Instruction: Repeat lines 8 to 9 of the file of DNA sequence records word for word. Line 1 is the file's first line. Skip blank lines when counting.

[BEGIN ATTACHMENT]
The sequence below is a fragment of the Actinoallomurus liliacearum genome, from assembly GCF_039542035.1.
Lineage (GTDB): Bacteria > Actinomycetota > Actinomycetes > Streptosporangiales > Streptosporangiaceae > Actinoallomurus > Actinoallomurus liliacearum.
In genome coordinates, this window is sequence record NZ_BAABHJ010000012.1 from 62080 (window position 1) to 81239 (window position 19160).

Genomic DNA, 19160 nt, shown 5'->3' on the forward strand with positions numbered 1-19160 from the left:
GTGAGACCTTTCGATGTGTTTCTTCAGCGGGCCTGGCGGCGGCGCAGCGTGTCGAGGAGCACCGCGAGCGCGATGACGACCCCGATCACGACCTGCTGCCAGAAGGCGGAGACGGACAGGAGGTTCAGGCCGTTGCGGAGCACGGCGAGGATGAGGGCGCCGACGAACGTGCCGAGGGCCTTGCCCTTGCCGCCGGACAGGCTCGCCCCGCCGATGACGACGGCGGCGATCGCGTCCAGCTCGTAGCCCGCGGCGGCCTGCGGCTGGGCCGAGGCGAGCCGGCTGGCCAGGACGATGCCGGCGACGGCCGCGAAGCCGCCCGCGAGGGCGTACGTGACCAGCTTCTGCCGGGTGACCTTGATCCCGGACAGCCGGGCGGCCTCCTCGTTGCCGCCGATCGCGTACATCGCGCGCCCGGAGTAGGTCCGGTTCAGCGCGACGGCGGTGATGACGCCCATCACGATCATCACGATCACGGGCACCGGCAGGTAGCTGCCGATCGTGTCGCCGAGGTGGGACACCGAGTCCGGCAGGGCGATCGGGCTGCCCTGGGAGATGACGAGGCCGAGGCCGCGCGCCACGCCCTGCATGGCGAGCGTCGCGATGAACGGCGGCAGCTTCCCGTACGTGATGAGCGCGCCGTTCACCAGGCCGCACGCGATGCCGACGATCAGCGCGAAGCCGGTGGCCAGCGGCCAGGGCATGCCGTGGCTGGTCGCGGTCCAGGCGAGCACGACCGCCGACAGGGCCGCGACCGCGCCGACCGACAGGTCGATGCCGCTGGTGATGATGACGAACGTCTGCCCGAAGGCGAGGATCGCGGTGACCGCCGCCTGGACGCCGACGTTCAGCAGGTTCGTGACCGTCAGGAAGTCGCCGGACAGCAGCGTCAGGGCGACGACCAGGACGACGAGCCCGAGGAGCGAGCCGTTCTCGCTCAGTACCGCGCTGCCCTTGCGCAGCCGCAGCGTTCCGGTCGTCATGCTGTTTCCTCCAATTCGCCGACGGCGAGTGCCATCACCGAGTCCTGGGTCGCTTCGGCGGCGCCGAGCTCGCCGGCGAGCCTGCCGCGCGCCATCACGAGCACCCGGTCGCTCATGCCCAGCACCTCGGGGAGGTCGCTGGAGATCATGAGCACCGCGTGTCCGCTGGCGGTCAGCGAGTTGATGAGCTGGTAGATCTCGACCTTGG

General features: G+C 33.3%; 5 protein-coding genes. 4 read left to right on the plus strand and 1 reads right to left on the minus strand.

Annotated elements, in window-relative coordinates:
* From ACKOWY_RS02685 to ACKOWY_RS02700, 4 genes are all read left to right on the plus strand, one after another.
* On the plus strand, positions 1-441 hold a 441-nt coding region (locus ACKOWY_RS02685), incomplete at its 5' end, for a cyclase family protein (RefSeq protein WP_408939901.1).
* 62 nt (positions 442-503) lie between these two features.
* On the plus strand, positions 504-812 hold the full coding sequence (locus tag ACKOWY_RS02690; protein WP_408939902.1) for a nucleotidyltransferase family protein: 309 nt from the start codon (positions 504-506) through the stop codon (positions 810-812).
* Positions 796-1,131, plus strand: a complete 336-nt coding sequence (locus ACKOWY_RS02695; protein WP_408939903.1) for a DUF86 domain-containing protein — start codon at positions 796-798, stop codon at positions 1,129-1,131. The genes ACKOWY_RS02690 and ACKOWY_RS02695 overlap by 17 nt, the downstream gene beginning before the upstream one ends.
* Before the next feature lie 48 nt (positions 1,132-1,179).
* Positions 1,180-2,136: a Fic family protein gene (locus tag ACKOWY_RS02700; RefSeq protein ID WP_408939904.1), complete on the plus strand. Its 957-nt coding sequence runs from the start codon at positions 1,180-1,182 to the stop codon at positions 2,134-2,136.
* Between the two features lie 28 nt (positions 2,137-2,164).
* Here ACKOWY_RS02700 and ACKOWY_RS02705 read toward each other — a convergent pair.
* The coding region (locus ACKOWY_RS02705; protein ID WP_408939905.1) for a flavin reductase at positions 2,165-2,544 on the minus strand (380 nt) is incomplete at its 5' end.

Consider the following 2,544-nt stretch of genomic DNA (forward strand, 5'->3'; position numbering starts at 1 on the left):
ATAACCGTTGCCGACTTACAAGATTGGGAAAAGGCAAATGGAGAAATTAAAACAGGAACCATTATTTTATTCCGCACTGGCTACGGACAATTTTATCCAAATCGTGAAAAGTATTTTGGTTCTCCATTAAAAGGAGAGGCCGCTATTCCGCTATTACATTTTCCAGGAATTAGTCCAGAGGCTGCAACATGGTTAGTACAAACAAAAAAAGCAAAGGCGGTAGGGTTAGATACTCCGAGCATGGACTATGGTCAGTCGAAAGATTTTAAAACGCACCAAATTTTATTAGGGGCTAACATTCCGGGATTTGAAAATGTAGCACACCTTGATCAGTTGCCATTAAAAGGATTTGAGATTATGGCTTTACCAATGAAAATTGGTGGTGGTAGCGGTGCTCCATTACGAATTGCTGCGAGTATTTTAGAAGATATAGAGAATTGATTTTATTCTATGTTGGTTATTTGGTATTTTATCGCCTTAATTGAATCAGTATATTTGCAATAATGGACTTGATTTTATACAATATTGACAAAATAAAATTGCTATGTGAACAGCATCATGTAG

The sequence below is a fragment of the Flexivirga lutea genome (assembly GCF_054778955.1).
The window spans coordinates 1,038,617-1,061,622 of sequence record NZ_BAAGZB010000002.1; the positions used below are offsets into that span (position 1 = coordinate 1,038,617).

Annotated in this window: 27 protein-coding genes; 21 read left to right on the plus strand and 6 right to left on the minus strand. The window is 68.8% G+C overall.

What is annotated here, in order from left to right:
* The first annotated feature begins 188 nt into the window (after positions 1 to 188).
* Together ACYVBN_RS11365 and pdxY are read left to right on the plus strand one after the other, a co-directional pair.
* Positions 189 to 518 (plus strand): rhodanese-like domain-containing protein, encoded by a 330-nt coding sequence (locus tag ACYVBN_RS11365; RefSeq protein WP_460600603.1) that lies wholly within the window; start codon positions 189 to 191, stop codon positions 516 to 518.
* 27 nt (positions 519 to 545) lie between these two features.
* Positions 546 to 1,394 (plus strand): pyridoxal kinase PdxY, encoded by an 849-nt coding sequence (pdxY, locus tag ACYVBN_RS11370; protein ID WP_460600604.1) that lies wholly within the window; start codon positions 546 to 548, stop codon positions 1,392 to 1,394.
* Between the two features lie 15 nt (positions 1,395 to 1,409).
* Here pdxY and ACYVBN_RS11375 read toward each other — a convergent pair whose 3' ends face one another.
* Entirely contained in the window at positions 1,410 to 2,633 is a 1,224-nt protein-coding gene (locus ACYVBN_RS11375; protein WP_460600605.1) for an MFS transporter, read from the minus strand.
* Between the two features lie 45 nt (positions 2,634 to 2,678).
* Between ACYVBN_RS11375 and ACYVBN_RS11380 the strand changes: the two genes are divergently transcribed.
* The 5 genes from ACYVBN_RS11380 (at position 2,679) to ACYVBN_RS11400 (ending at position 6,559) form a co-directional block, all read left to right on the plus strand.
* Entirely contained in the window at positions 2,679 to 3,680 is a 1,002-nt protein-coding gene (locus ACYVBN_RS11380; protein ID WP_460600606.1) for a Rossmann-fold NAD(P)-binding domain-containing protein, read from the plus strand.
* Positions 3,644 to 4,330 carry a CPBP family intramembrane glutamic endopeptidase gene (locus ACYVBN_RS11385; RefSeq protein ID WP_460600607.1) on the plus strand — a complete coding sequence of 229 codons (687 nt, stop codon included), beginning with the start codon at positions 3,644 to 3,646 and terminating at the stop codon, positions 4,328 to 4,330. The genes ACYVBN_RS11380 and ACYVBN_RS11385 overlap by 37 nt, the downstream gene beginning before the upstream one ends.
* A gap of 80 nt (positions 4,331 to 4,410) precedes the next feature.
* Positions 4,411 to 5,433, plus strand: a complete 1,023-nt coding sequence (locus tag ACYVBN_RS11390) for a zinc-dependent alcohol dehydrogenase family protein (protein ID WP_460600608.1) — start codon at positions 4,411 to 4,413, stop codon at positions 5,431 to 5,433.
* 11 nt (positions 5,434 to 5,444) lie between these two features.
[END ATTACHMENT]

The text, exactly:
* From ACKOWY_RS02685 to ACKOWY_RS02700, 4 genes are all read left to right on the plus strand, one after another.
* On the plus strand, positions 1-441 hold a 441-nt coding region (locus ACKOWY_RS02685), incomplete at its 5' end, for a cyclase family protein (RefSeq protein WP_408939901.1).